Customs seizure of goods

Last updated: 
10 July 2017

Another option if your trade mark has been infringed is to have the infringing goods stopped at the border before they can be exported out of China.

If you are the registered trade mark owner in China, there are two ways to have the goods seized by Chinese Customs – either by applying for the seizure of infringing goods directly or by registering your own trade marks with customs.

Applying for the seizure of goods (No prior recordal with General Administration of Customs of China (GACC))

As the trade mark owner, you can make an application for specific goods to be seized.

You will have to submit an application form and the relevant supporting documents, along with clear evidence of the infringement.

An application form must include the following information:

  • the name, place of registration or nationality of the owner of the trade mark
  • the name, details and the relevant information of the trade mark
  • the names of the consignee and consignor of the goods suspected of infringing goods
  • the name and specification of the goods suspected of infringing
  • the port by which, the time at which and the means of transportation by which, the goods suspected of infringing may enter into, or exit from, China.

You will also be required to provide a guarantee equal to the value of the goods for compensation of any loss that may be incurred by the consignee or the consignor due to improper application that leads to the bad faith seizure of goods, and to cover fees for the storage, custody and disposal of the goods after they are seized by Customs.

Registering trade marks with customs (IP Recordal and GACC Ex-Officio Action)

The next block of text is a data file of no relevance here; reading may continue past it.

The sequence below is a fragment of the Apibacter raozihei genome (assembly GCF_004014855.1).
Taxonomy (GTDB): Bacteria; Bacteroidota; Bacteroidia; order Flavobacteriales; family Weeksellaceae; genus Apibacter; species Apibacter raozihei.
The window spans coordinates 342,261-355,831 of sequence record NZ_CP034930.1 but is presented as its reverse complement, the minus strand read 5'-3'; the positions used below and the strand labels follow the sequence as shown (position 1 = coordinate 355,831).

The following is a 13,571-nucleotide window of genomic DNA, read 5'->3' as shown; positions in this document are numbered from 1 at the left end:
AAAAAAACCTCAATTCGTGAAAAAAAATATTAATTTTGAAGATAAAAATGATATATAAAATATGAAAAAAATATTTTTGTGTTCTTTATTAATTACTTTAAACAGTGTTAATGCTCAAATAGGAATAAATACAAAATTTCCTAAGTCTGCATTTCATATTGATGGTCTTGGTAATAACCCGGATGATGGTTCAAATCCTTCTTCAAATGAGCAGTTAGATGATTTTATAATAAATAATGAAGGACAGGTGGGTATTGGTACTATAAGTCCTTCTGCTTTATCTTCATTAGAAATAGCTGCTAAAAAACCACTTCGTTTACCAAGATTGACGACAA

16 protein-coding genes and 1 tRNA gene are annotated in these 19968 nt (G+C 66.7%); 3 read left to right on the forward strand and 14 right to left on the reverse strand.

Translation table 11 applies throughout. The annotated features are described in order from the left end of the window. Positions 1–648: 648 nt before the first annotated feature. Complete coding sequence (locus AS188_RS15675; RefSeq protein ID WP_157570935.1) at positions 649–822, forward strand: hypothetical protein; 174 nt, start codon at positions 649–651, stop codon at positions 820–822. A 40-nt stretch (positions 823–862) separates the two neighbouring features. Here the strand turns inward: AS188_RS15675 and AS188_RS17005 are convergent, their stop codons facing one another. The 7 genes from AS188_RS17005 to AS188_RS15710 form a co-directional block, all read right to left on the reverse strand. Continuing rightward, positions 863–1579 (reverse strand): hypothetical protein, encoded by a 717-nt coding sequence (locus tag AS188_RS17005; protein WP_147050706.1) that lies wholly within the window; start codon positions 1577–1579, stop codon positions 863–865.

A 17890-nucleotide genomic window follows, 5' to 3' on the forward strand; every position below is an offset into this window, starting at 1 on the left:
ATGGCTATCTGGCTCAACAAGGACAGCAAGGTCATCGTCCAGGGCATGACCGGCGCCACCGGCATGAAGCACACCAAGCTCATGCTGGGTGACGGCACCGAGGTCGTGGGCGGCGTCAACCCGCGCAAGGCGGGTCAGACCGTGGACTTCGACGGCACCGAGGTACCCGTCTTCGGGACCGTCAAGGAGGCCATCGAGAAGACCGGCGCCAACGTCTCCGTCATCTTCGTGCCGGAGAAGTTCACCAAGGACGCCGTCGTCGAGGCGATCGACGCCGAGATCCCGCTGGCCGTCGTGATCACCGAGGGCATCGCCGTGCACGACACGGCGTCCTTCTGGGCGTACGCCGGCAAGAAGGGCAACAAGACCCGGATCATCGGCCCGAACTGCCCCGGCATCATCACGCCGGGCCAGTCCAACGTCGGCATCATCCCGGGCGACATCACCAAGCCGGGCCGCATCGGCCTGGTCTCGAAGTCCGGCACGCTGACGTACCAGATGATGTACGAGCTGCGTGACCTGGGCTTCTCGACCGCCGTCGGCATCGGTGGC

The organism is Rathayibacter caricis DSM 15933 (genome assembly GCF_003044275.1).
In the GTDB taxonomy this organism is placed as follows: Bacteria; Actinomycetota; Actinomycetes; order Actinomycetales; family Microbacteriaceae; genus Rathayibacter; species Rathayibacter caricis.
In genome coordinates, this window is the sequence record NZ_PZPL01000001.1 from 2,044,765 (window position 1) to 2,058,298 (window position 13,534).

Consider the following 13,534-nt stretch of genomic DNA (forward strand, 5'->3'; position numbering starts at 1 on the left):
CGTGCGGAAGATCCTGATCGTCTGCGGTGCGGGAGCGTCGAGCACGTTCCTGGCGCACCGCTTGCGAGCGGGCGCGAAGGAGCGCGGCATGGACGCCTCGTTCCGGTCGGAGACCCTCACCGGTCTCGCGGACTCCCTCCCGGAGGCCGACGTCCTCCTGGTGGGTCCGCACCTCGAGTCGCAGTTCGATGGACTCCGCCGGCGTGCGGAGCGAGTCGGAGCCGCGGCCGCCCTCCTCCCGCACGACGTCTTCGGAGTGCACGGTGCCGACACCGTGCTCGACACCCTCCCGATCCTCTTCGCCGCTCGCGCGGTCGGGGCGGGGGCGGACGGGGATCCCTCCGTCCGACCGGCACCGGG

You can also register your trade mark with the General Administration of Customs. This is an important step because Chinese Customs has the power to search outgoing shipments for goods which infringe registered trade marks.

To do so, you must submit the following details:

  • the name, place of registration or nationality of the trade mark owner
  • the name, details and the relevant information of the trade mark
  • the details of the exercise of the trade mark license
  • the name, place of origin, customs at the point of entry/exit, importer and exporter, major characteristics and prices of the goods of which the trade mark are lawfully exercised by you
  • the manufacturer, importer, exporter, customs at the point of entry/exit, major characteristics and prices of goods that are known to have infringed upon your trade mark.

Where Customs discovers import or export goods that are suspected of infringing upon your trade mark that you have registered, it must notify you immediately in writing.

You then have three working days to apply to have the goods seized and provide the required guarantee.

If you wish, you can authorise your domestic agents in China to register the goods for you.

The registration is valid for up to 10 years (renewable).